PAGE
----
How Credible is the Evidence: the Problem with Naivety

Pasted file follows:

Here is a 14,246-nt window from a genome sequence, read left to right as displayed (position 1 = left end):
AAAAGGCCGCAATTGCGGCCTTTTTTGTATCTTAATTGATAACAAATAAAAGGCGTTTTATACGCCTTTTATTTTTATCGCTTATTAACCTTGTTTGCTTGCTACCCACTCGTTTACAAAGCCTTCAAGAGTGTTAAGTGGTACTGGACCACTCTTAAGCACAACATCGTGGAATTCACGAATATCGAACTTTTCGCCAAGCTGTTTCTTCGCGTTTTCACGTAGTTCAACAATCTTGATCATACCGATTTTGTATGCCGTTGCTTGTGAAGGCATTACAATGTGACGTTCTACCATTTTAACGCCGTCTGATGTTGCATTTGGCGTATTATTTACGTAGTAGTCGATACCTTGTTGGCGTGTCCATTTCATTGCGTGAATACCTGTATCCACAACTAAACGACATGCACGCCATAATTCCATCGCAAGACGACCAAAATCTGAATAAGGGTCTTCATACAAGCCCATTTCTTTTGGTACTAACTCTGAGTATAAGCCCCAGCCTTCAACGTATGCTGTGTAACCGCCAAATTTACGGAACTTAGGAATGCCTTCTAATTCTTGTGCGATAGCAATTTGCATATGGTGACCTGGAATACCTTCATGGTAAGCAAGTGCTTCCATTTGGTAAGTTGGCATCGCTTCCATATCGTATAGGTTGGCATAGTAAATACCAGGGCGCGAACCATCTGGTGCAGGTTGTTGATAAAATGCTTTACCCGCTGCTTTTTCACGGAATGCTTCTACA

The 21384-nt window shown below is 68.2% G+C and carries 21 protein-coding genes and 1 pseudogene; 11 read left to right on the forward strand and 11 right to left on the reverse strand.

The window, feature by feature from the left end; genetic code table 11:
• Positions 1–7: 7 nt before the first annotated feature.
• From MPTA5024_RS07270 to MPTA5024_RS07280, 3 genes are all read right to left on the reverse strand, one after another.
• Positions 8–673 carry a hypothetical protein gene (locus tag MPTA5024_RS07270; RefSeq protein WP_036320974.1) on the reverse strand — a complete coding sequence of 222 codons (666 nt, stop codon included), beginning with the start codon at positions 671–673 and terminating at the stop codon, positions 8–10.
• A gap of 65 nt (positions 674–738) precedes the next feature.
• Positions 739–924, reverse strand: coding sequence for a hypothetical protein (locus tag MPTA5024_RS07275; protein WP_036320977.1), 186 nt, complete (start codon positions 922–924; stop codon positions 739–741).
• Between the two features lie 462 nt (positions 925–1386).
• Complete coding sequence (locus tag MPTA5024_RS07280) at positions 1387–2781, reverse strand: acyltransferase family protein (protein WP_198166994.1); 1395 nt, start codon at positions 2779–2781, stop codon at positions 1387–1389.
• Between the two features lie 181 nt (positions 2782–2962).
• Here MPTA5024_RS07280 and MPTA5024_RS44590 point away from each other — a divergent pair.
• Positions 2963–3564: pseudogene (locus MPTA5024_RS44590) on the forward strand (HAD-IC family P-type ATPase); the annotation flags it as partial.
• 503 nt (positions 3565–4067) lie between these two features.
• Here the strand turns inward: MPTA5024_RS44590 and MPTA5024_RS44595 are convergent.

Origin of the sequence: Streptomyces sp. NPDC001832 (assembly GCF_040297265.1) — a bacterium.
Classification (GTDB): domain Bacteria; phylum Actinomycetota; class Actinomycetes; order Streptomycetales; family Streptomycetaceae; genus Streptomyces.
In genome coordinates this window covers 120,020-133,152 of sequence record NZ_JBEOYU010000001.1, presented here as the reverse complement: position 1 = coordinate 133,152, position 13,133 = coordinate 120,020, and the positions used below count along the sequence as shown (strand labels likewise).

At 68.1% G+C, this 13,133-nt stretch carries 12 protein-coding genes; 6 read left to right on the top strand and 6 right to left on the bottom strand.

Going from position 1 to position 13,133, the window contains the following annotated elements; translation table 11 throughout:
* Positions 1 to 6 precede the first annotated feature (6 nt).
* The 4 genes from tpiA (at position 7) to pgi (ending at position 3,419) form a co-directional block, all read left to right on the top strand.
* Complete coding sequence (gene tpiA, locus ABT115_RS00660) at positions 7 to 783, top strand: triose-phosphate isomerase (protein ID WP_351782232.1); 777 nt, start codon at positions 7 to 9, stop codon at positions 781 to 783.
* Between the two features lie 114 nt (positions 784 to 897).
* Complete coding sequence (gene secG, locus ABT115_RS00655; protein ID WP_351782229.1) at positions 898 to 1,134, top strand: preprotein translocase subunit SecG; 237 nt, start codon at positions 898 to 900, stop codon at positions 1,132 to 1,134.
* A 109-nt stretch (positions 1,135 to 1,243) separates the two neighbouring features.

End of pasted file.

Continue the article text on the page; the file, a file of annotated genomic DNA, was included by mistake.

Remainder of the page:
Shakespeare’s Othello is a tragedy unlike others of it’s time. Othello is a play concerned with domestic fidelity more than royal usurpations. It is a play in which ocular proof comes from a mystical strawberry handkerchief rather than a ghost of a murdered king. Indeed, Othello presents a matrimonial tragedy rather than a national one. Othello and Desdemona’s relationship is most always at the forefront of the action. Although war and matters of national interest serve to move the plot along, they are merely the backdrop to the real story concerning vengeful accusations of marital betrayal. This presents a problem, as the main character, Othello, seems to be the least capable of successfully dealing with what turns into a complicated domestic affair. Othello is a warrior and statesman that admittedly knows of little else. In fact, it seems that everything that he knows about marriage and females comes from a single handkerchief, given to him by his mother. He believes that this handkerchief, his first gift to Desdemona, has magical powers. Although Othello, having been accused of witchcraft to win Desdemona, denies the accusation, he comes to place his entire marriage and the question of his wife’s fidelity on the spellbinding handkerchief. Othello, the domestic novice, tragically uses the handkerchief as the touchstone of fidelity and love. Interestingly enough, the spell of the handkerchief, as narrated by Othello, is one which is meant to keep Othello faithful and thereby promote a happy union. Perhaps this is Othello’s concern when he gives the handkerchief. Othello is a novice and seems worried more about his own performance in the marriage than Desdemona’s. His gift to her, the magical handkerchief, seems to reflect this worry. Desdemona’s loss of this handkerchief symbolizes to him an either magical or real loss of love for her. In vain does the naive Othello give the handkerchief with seasonally blossoming strawberries, preserved in the embroidery with the liquid of mummies, in hopes of preserving his marriage; hopes that their love, like the strawberries, may blossom forever.